GRETA’s First Report on Action against Trafficking in Italy

GRETA’s First Report on Action against Trafficking in Italy

GRETA, the Council of Europe’s expert group on human trafficking, is concerned by the lack of a national anti-trafficking strategy or action plan in Italy, and urges the Italian authorities to do more to increase public awareness and discourage demand as a root cause of human trafficking.

In its first report on the implementation by Italy of the Council of Europe’s Convention on Action against Trafficking in Human Beings, GRETA acknowledges that the country has taken a number of important steps to develop the legal framework and provide long-term assistance to victims of trafficking. It commends in particular the important role played by civil society organizations and networks at local and regional level.

However, the 22 September report highlights several challenges that remain to be tackled at national level in the various fields covered by the Convention.

GRETA stresses the need for Italy to urgently adopt a national anti-trafficking action plan defining priorities, objectives, concrete activities and stakeholders responsible for their implementation, to strengthen central coordination and to involve civil society organizations in the development, implementation and evaluation of anti-trafficking policies.

According to GRETA, more attention should be paid by Italy to trafficking for labour exploitation, a phenomenon which is on the rise, in particular in sectors such as agriculture, construction, textile industry, tourism and domestic service, as well as to child trafficking.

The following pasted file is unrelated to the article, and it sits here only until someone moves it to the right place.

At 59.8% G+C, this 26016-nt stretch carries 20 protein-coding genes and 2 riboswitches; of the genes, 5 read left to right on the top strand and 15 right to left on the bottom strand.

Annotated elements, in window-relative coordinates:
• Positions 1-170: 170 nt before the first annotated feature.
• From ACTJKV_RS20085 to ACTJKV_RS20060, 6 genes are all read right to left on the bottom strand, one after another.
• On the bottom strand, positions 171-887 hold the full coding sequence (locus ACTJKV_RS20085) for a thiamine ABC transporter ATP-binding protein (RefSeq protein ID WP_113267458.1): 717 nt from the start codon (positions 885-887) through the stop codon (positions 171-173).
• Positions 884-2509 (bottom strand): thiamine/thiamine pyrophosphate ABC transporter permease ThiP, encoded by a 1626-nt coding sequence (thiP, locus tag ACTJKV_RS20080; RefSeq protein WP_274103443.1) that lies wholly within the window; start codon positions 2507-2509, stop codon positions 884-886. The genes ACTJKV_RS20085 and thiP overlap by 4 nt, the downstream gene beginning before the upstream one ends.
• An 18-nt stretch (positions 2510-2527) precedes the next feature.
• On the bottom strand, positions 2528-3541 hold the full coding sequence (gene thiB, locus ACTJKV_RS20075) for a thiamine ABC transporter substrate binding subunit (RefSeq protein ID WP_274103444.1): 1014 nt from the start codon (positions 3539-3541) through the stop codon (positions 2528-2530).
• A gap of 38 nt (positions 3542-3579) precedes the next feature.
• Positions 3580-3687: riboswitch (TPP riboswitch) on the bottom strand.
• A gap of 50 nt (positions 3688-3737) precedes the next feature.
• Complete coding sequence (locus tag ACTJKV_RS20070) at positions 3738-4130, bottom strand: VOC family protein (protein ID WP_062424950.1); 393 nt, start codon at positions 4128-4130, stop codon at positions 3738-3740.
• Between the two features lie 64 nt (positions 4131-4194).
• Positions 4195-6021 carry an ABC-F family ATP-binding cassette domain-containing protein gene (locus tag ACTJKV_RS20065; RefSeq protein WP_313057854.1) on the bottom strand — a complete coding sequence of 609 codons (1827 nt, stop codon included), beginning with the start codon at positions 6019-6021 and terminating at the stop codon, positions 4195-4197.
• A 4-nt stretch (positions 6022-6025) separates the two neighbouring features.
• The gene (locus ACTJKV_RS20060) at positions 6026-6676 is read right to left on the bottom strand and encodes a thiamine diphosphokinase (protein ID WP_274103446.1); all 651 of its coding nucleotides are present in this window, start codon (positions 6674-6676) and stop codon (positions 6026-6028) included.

GRETA notes that no awareness-raising campaigns have been organised over the past few years in Italy and stresses the importance of information activities on all forms of human trafficking as well as prevention through education. It recommends that specific assistance projects and shelters for children victims of trafficking be created. Moreover authorities should ensure long-term funding for civil society organisations in charge of victim assistance projects.

GRETA is also concerned by the absence of national guidelines or agreed procedures for the identification of victims of trafficking. It urges therefore the Italian authorities to introduce a national identification and referral mechanism and to increase efforts to proactively identify victims amongst asylum seekers, irregular migrants and unaccompanied foreign children.

GRETA also calls on the Italian authorities to clearly define the recovery and reflection period in law, to systematically inform victims of trafficking of their right to compensation and to ensure that they have effective access to legal assistance. Victims should also be informed about existing programmes, and be protected from re-victimisation and re-trafficking.

Concerned by the low conviction rate for trafficking-related offences, GRETA urges the Italian authorities to strengthen the effectiveness of investigations and prosecutions and to make full use of the measures available to protect victims and witnesses of trafficking.